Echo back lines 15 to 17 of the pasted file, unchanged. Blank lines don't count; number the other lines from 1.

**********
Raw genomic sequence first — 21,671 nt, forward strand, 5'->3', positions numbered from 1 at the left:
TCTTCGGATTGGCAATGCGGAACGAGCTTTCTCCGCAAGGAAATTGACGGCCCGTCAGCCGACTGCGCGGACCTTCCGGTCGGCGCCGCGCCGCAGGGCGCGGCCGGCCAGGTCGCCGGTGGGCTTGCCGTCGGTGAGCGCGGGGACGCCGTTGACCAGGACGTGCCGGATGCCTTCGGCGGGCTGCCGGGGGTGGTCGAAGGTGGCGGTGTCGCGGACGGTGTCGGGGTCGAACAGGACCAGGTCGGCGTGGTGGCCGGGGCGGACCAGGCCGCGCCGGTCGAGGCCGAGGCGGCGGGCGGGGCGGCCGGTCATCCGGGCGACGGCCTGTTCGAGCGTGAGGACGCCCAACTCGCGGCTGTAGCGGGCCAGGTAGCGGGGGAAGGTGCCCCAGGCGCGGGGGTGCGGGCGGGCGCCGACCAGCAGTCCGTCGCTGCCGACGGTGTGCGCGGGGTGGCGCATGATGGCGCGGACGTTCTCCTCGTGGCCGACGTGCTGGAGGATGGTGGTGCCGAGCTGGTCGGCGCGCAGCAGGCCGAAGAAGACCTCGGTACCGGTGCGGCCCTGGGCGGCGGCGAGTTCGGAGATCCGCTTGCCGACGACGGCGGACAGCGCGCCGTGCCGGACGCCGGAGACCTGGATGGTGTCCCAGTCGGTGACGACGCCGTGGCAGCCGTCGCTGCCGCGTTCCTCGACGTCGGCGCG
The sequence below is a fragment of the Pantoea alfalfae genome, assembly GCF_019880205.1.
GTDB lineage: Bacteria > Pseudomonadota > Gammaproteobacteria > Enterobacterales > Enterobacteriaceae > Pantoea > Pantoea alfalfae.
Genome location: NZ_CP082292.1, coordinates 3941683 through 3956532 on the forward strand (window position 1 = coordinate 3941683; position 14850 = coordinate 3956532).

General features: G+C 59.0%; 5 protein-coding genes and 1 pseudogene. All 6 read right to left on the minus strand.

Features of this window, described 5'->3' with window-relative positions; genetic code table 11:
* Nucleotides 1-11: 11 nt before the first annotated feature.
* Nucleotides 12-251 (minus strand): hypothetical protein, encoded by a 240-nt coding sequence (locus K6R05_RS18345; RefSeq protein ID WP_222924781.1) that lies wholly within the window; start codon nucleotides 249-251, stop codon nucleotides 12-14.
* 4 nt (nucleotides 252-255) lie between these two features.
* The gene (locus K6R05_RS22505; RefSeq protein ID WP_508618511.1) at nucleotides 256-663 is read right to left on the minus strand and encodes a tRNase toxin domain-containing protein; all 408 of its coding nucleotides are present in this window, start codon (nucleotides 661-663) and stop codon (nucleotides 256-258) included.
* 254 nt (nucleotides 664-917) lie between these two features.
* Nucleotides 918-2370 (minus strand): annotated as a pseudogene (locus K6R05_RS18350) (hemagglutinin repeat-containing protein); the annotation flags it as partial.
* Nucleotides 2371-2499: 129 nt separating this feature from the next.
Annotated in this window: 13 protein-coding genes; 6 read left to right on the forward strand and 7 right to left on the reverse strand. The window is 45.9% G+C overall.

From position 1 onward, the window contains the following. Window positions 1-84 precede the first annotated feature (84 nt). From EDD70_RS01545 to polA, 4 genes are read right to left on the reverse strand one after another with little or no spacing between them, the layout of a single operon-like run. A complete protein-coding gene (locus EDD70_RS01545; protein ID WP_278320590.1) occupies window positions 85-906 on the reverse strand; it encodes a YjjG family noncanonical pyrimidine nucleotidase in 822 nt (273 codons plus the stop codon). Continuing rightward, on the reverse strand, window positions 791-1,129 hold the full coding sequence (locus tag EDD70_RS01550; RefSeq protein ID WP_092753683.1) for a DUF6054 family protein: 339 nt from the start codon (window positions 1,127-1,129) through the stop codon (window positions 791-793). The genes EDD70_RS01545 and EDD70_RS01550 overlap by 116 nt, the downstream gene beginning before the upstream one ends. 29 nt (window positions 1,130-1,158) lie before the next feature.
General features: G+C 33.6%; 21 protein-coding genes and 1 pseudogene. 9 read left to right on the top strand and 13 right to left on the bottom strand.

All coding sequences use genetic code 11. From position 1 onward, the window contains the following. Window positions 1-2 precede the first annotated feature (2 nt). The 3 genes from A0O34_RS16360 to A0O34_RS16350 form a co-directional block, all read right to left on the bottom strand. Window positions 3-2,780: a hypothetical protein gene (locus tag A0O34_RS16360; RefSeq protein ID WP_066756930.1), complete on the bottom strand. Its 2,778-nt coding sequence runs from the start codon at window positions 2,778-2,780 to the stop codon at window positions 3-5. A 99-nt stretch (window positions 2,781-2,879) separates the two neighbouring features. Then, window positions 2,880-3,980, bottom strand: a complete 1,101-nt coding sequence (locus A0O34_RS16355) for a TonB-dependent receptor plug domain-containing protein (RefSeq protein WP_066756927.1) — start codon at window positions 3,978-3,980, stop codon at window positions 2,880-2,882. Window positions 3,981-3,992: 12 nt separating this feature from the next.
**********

Annotated in this window: 13 protein-coding genes; 6 read left to right on the forward strand and 7 right to left on the reverse strand. The window is 45.9% G+C overall.

From position 1 onward, the window contains the following. Window positions 1-84 precede the first annotated feature (84 nt). From EDD70_RS01545 to polA, 4 genes are read right to left on the reverse strand one after another with little or no spacing between them, the layout of a single operon-like run. A complete protein-coding gene (locus EDD70_RS01545; protein ID WP_278320590.1) occupies window positions 85-906 on the reverse strand; it encodes a YjjG family noncanonical pyrimidine nucleotidase in 822 nt (273 codons plus the stop codon). Continuing rightward, on the reverse strand, window positions 791-1,129 hold the full coding sequence (locus tag EDD70_RS01550; RefSeq protein ID WP_092753683.1) for a DUF6054 family protein: 339 nt from the start codon (window positions 1,127-1,129) through the stop codon (window positions 791-793). The genes EDD70_RS01545 and EDD70_RS01550 overlap by 116 nt, the downstream gene beginning before the upstream one ends. 29 nt (window positions 1,130-1,158) lie before the next feature.
General features: G+C 33.6%; 21 protein-coding genes and 1 pseudogene. 9 read left to right on the top strand and 13 right to left on the bottom strand.